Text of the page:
Costs associated with fisheries prohibitions in the MPA can be categorized as forgone revenue, (see footnote 2) increased variable fishing costs and/or compliance costs. The proposed MPA represents a geographic subset of larger fishing areas where fishing enterprises or fleets have defined fishing privileges with quota allocations. In addition, fishing activity within the proposed boundaries of the MPA has been low in recent years. The average annual value of fisheries occurring inside the proposed MPA represents less than 1% of the total value of the larger fish management area within which the MPA is contained.
Prohibition of fishing activity throughout the proposed MPA is not expected to result in any significant loss of landings because it is anticipated that the fishing enterprises could make up for the loss in landings in the adjacent areas, where they would retain fishing privileges. Furthermore, it is possible that fishing in the adjacent areas will actually be enhanced in the longer term due to the presence of the MPA. The degree to which such offsetting activities would occur cannot be estimated with certainty at this time but are expected to be low impact. The maximum possible losses are estimated below, assuming zero redirection of effort.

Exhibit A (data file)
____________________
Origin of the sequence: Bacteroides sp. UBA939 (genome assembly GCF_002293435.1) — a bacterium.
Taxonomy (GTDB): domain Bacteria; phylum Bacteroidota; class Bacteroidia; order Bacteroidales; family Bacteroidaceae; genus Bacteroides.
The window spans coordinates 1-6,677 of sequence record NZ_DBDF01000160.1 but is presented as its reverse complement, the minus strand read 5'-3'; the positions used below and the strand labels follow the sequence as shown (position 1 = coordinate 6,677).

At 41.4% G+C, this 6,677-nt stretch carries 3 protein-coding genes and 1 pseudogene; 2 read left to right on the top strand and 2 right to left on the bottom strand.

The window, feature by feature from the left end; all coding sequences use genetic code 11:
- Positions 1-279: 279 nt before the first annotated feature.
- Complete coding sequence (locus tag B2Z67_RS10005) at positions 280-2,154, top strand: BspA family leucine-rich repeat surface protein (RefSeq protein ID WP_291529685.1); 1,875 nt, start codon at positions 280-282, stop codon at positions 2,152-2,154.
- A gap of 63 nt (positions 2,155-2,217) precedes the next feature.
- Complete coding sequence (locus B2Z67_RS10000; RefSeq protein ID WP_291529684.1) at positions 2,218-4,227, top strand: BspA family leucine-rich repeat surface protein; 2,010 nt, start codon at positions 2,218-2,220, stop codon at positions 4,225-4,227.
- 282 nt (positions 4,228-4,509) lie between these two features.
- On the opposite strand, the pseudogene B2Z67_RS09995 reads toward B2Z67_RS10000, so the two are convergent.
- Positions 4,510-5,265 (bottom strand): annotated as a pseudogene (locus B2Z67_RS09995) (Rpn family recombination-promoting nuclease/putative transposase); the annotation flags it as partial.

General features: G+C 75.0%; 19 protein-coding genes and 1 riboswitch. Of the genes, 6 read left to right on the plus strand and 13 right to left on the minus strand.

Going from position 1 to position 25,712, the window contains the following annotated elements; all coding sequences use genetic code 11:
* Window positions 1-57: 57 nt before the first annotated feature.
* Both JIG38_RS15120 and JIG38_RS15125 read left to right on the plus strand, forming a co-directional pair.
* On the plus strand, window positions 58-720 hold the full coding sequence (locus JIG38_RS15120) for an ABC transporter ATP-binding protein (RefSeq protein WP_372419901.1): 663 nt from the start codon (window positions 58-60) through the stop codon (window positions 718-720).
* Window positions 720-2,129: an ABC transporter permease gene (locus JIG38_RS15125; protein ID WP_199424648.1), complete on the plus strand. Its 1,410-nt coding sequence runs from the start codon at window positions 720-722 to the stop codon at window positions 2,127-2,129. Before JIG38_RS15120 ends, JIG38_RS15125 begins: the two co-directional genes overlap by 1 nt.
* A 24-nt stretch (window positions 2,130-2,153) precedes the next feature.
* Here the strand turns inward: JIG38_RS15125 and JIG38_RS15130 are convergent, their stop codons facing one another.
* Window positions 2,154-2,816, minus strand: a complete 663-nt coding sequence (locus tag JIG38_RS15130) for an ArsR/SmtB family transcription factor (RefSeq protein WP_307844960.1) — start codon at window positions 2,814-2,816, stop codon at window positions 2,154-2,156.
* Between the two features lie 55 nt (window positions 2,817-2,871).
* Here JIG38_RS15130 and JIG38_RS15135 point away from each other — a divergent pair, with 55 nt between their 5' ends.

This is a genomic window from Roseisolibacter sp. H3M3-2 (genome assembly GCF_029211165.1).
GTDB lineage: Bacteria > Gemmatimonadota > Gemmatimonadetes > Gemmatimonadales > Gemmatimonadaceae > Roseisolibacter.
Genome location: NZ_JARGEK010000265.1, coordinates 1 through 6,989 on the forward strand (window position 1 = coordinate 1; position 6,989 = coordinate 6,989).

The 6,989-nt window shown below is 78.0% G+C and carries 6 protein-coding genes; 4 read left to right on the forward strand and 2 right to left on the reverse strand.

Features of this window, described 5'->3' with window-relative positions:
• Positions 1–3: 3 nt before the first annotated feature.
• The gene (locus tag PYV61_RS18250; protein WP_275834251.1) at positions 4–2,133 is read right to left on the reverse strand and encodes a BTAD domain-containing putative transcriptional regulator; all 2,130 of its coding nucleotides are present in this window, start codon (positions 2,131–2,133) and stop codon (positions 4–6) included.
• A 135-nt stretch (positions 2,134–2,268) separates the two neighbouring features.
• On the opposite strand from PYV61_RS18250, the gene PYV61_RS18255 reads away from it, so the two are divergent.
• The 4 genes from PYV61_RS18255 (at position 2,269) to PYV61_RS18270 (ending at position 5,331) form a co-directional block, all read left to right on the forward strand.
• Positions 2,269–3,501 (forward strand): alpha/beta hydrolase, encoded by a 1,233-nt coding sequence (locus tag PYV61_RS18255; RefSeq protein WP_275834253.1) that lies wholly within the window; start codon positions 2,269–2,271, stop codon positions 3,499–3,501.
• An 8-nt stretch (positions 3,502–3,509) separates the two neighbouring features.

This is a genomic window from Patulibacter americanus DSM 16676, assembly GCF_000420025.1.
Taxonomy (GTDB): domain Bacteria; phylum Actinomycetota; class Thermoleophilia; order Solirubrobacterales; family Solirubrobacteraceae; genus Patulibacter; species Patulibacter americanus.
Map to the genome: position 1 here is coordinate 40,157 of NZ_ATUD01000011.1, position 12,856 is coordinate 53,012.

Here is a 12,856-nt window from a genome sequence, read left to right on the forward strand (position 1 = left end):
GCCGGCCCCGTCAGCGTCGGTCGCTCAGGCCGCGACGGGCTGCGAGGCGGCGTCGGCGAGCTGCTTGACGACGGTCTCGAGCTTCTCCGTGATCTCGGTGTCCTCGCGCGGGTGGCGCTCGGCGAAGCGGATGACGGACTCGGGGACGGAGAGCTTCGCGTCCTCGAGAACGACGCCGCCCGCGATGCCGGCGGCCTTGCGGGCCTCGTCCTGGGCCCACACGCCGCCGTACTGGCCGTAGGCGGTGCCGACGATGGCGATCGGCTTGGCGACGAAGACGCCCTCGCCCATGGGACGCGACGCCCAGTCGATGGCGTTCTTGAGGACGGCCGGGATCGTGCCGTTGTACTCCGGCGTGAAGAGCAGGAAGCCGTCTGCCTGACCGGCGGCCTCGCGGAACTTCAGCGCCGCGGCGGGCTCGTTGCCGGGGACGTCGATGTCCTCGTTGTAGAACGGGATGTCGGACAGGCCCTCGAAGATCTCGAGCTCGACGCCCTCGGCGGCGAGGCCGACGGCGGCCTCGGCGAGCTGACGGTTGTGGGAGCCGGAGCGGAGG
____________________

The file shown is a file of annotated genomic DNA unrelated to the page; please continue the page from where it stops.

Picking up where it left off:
Based on the most recent average catch data for the 2012–14 period, the maximum nominal value of the annual loss of landed revenue from commercial fisheries as a result of the proposed Regulations is estimated to be $112,500 with an associated loss of profit of about $20,800 per year. The proposed Regulations are anticipated to primarily impact annual landed values for the Redfish, Whelk, Atlantic Halibut and Snow Crab fisheries. The total present value of the incremental costs (i.e. loss of profits) to the commercial fishing industry is estimated at approximately $276,000 (over a 30-year period discounted at 7%). The incremental costs of the proposed Regulations could potentially impact 11 enterprises in the affected fisheries, to varying degrees, that had landings from the proposed MPA during the 2012–14 period. Although the level of impact may vary by enterprise, none of the enterprises have a high degree of dependency on the MPA.